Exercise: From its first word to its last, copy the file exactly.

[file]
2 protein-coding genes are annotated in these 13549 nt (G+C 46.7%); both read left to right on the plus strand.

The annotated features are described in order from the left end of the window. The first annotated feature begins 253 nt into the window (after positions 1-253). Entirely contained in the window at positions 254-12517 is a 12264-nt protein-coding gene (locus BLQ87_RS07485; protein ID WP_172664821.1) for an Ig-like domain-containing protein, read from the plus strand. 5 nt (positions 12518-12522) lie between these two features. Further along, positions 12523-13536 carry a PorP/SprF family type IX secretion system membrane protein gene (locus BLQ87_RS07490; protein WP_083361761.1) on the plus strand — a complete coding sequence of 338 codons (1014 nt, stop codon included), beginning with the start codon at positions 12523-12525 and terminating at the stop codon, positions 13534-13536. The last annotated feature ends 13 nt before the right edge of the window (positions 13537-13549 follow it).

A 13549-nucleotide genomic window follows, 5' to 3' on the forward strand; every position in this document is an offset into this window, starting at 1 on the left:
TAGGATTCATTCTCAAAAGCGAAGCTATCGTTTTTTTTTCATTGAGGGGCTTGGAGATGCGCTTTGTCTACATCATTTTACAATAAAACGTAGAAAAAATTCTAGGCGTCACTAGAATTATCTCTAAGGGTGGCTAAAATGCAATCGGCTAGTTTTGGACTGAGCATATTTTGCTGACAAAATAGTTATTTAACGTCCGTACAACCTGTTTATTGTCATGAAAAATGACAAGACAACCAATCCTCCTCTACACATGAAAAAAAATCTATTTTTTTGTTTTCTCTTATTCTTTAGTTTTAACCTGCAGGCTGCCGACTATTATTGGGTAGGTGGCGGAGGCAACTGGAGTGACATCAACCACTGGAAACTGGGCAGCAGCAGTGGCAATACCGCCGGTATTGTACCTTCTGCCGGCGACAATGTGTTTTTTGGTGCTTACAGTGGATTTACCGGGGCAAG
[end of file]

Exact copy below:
2 protein-coding genes are annotated in these 13549 nt (G+C 46.7%); both read left to right on the plus strand.

The annotated features are described in order from the left end of the window. The first annotated feature begins 253 nt into the window (after positions 1-253). Entirely contained in the window at positions 254-12517 is a 12264-nt protein-coding gene (locus BLQ87_RS07485; protein ID WP_172664821.1) for an Ig-like domain-containing protein, read from the plus strand. 5 nt (positions 12518-12522) lie between these two features. Further along, positions 12523-13536 carry a PorP/SprF family type IX secretion system membrane protein gene (locus BLQ87_RS07490; protein WP_083361761.1) on the plus strand — a complete coding sequence of 338 codons (1014 nt, stop codon included), beginning with the start codon at positions 12523-12525 and terminating at the stop codon, positions 13534-13536. The last annotated feature ends 13 nt before the right edge of the window (positions 13537-13549 follow it).

A 13549-nucleotide genomic window follows, 5' to 3' on the forward strand; every position in this document is an offset into this window, starting at 1 on the left:
TAGGATTCATTCTCAAAAGCGAAGCTATCGTTTTTTTTTCATTGAGGGGCTTGGAGATGCGCTTTGTCTACATCATTTTACAATAAAACGTAGAAAAAATTCTAGGCGTCACTAGAATTATCTCTAAGGGTGGCTAAAATGCAATCGGCTAGTTTTGGACTGAGCATATTTTGCTGACAAAATAGTTATTTAACGTCCGTACAACCTGTTTATTGTCATGAAAAATGACAAGACAACCAATCCTCCTCTACACATGAAAAAAAATCTATTTTTTTGTTTTCTCTTATTCTTTAGTTTTAACCTGCAGGCTGCCGACTATTATTGGGTAGGTGGCGGAGGCAACTGGAGTGACATCAACCACTGGAAACTGGGCAGCAGCAGTGGCAATACCGCCGGTATTGTACCTTCTGCCGGCGACAATGTGTTTTTTGGTGCTTACAGTGGATTTACCGGGGCAAG